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NEWS | March 11, 2024

Joint Base San Antonio celebrates one of many historical military firsts

By Summer Shuler 502nd Air Base Wing Public Affairs

Joint Base San Antonio-Fort Sam Houston recently celebrated the 114th anniversary of military flight achieved when Army Lt. Benjamin Foulois made history, piloting the Army’s first aircraft Signal Corps Aircraft No. 1, on March 2, 1910.

“I wonder if Lt. Benjamin Foulois understood at the time, when he flew 150 feet and 50 miles per hour, the trail he was going to blaze with that historic flight,” noted JBSA and 502d Air Base Wing Commander Brig. Gen. Russell D. Driggers.

When Foulois climbed aboard the Army aircraft at Fort Sam Houston on March 2, 1910, he took to the air at 9:30 a.m. in a flight that lasted just seven and a half minutes.

Foulois made four flights that day, crashing on the last flight due to a broken fuel pipe. The premier flight became known as the "birth of military flight," and Foulois became known as the "father of U.S. military aviation."

"I made my first solo, my first landing and my first crackup – all the same day," Foulois once said.

“We chuckle at that now, but back then, it was amazing,” Driggers said. “The pace of change and the pace of progress is as unyielding now as it ever was. The demand for bold ideas and bold leadership is upon us as strongly as it ever was for Lt. Foulois and other aviation pioneers.”

Foulois achieved many firsts in his career. He achieved the first military flight by a military aviator, first solo takeoff, first solo landing, and the first of many crashes. He also demonstrated the use of the aircraft for aerial mapping, photography and reconnaissance, the use of a radio while airborne, and is credited with inventing the seatbelt.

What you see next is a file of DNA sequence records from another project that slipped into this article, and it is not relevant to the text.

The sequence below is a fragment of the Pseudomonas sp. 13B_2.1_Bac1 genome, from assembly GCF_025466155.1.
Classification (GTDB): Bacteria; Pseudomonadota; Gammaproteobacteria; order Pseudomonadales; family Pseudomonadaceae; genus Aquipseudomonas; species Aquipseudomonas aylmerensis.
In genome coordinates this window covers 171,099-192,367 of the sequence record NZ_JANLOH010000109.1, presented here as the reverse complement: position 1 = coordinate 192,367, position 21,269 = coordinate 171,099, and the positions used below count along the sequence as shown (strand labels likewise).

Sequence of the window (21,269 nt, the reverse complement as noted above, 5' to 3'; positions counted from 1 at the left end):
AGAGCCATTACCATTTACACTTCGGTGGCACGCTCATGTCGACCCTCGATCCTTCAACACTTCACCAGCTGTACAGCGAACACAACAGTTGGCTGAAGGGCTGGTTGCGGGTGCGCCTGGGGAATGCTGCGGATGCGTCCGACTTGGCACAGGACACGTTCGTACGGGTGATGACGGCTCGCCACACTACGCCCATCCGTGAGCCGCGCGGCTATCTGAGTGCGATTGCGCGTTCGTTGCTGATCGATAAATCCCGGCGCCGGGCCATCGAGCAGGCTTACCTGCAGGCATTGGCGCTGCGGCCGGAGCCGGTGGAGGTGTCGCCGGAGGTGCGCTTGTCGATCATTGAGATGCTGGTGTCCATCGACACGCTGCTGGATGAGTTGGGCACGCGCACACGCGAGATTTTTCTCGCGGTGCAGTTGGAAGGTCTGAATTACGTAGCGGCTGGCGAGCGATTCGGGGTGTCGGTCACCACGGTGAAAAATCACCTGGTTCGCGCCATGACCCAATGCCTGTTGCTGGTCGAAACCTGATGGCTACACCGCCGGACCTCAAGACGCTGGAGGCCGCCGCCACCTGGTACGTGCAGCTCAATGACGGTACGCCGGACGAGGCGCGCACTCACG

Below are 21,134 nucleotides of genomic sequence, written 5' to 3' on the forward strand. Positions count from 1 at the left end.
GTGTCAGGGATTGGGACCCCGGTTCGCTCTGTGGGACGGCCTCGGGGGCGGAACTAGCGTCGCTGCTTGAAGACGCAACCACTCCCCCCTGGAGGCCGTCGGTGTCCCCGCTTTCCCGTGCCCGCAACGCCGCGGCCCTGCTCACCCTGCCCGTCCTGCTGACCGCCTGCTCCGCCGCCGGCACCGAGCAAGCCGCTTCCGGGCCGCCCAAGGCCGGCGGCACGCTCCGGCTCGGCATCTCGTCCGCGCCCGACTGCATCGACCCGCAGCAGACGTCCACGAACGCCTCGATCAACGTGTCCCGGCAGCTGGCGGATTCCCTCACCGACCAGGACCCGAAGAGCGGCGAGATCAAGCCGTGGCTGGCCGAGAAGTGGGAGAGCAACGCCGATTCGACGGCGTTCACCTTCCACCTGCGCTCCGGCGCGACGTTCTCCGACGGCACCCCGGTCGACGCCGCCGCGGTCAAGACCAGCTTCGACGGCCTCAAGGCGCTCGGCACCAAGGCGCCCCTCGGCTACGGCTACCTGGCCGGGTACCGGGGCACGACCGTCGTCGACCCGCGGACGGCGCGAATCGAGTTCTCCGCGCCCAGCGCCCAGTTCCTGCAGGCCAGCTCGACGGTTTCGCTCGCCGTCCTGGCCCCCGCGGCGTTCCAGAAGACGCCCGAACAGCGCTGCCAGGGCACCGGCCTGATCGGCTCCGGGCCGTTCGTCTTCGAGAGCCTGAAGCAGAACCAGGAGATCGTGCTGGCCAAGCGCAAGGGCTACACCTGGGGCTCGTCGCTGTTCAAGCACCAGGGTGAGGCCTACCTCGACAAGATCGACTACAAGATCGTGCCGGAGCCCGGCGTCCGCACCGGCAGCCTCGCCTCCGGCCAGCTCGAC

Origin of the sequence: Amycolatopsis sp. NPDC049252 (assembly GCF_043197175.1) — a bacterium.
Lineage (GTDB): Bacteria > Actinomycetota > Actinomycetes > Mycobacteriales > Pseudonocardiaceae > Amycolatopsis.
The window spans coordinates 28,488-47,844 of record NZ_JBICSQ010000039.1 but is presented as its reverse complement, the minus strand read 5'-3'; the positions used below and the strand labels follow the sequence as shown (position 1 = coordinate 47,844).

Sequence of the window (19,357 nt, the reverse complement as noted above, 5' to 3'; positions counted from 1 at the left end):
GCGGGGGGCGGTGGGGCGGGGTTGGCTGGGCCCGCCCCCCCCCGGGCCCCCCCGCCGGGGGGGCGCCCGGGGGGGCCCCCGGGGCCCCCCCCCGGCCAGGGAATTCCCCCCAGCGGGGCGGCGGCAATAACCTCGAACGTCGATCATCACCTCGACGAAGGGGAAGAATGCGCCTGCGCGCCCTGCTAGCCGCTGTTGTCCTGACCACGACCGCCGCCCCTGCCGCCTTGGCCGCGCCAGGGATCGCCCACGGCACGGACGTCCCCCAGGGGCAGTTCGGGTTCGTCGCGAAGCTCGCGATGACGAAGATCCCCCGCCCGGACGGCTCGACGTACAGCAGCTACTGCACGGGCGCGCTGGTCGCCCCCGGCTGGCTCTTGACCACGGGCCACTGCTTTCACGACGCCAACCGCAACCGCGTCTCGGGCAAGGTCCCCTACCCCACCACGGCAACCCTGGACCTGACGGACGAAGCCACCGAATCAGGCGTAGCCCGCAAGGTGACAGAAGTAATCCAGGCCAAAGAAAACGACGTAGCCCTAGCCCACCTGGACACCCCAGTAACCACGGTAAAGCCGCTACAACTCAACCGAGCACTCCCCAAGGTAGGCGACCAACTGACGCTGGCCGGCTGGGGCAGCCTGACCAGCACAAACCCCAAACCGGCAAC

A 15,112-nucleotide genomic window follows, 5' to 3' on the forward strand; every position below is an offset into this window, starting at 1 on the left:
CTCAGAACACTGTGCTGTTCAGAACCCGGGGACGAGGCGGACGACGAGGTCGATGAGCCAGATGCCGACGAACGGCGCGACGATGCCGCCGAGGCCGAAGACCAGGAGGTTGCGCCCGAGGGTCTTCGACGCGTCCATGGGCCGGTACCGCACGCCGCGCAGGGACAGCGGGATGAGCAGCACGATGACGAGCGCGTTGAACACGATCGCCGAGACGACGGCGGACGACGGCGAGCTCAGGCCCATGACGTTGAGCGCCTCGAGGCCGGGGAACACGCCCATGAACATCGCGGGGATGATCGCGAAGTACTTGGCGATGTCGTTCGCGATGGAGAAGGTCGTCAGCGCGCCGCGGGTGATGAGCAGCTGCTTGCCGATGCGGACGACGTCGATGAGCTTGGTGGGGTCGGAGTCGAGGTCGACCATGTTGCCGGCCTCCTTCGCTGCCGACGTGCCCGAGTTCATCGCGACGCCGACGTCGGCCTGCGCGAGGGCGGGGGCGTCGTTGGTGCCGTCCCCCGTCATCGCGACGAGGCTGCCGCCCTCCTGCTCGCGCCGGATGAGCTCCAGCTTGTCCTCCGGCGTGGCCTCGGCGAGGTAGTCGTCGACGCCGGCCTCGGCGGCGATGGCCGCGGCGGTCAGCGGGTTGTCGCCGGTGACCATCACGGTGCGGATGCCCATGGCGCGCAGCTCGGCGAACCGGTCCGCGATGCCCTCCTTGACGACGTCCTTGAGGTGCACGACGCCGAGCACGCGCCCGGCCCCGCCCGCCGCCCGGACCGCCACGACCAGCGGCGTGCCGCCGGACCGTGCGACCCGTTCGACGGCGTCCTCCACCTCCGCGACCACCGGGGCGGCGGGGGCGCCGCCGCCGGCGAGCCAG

Driggers noted that none of this would have happened without the boldness of ideas that is part of the American spirit.

It was also about pioneers, like Foulois, leveraging aviation and using airpower to harness the inevitable changes that came with warfare, all with the hopes of bringing a swift end to the conflict.

“Mission success is dependent on the excellence of our people, the strength of our partnerships, and the boldness and righteousness of our purpose,” Driggers said. “We have amazing people and partnerships here in San Antonio, and we enjoy a righteous purpose of defending this great nation. With that backdrop now more than ever, it’s going to take boldness of ideas and bold leadership.”